Whether you're an entrepreneur running your own company or an employee working at a major firm, chances are, you've come across employees who are of great asset to the team but are often unhappy with their jobs.
Often times, the best workers leave the company and it's hard to understand why.
Here are six reasons that probably contributed to their departure:
1. They Feel Burn Out
When employees impress with what they do, employers often fall into the trap of giving them even more because it seems like they can handle it.
Unfortunately, employees might feel over worked and ultimately, burned out. Make it a point to check on your employee or fellow work mates so they don't feel too stressed out.
2. The Company Hires The Wrong People
As Laszlo Bock of Google's People Operations mentioned, Google's hiring process is stringent and only the best will do.
A bad hire often means more energy required to re-hire, train and commit time to. When other employees can't seem to find consistency in the environment they're working in, they'll end up being unhappy with their job.
3. They Feel Like They Get No Attention
The best employees are always hungry for feedback and eager to improve but if employers fail to develop their skills and take them further, these good workers tend to feel under appreciated and seek out appreciation some where else.
4. Employees Feel Bored
Whenever good and hardworking employees no longer feel like they're learning anything new at work, they often seek to find challenges and opportunities else where.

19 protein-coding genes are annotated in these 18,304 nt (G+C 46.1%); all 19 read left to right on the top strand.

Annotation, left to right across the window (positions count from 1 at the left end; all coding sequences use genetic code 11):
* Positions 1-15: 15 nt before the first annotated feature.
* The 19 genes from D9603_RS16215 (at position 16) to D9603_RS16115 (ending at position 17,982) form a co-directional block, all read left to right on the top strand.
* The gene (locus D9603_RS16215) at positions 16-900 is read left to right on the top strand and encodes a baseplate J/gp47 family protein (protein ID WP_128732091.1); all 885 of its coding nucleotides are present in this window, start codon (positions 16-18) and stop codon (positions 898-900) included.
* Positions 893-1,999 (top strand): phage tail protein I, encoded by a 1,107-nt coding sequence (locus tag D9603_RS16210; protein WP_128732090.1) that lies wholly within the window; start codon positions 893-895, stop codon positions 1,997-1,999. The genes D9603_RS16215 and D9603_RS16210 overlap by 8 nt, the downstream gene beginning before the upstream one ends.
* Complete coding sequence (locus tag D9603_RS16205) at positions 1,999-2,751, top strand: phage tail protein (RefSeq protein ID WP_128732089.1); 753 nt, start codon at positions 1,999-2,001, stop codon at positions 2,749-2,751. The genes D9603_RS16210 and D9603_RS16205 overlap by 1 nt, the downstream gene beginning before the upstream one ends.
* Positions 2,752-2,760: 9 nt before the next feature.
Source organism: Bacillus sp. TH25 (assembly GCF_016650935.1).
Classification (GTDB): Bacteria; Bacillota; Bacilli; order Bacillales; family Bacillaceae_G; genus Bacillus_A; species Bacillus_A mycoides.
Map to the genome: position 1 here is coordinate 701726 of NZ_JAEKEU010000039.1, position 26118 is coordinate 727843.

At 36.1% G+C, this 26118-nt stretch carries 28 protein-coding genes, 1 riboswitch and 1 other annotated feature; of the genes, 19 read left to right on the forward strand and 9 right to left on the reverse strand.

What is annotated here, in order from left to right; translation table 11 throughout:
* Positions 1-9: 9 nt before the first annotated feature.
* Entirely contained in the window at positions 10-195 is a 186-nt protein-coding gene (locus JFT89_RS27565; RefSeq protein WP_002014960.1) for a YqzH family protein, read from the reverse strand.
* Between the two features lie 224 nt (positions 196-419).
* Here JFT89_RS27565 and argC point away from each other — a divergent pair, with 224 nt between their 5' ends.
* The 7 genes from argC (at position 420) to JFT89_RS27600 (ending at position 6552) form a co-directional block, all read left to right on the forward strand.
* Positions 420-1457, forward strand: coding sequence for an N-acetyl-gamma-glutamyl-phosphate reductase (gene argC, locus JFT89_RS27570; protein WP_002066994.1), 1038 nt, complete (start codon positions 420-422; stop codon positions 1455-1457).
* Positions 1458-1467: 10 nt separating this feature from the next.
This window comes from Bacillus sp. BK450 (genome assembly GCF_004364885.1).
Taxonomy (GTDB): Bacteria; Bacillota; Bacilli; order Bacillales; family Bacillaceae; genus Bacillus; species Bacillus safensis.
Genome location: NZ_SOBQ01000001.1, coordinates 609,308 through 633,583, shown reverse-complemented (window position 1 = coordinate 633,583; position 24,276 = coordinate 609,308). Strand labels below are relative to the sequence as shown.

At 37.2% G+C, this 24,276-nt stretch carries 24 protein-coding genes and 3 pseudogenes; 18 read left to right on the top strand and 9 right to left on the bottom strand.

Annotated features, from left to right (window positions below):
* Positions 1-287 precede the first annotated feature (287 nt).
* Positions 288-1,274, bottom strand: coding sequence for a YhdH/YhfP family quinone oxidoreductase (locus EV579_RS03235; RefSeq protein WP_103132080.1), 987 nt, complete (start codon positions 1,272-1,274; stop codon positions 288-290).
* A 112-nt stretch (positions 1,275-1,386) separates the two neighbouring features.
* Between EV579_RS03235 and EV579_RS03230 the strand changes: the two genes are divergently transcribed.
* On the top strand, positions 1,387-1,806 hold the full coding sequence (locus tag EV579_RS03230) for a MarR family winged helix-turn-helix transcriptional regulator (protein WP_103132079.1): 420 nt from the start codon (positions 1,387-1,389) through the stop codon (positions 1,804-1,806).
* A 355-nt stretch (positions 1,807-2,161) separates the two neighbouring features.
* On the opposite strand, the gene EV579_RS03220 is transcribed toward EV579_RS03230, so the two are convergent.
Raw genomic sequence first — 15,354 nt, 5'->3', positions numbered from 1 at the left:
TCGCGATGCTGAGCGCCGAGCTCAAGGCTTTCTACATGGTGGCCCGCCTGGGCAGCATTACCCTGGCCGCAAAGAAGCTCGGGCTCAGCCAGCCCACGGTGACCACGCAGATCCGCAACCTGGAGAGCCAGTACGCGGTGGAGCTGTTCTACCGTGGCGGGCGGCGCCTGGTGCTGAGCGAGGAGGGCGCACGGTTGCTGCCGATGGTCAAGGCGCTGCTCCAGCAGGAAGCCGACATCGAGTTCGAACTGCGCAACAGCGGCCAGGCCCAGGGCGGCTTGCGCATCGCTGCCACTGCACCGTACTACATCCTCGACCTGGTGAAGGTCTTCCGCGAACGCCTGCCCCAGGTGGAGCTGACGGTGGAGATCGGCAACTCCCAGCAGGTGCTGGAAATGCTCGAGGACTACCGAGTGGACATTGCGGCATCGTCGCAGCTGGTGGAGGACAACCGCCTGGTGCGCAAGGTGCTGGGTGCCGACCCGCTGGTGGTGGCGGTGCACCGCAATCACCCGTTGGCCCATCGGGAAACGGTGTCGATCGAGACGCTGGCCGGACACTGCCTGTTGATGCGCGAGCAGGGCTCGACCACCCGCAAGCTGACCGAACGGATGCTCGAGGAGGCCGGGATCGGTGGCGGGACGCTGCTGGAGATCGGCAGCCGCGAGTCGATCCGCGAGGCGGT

Employers should make it a point to nurture their employees in new skills or help them develop their passion at work.
5. They Can't Relate To Their Managers
When you're made to work with someone for eight hours or more a day, it's important to get along with them on more than a professional level.
Managers who tend to manage without a hint of empathy often make good employees feel unimportant.
That said, when an employee feels like they cannot relate to their boss or feels like their boss is not understanding, they tend to see it as a reason for leaving.
6. They Don't Feel Motivated Anymore
When a good employee is intrinsically self-motivated, a manager might feel that there's no need to encourage him or her. After all, they'll still deliver in terms of work load, wouldn't they?
No matter how self-motivated you think your workers are, a little compliment goes a long way in letting them know you appreciate their hard work.
This article was first published in The Singapore Women's Weekly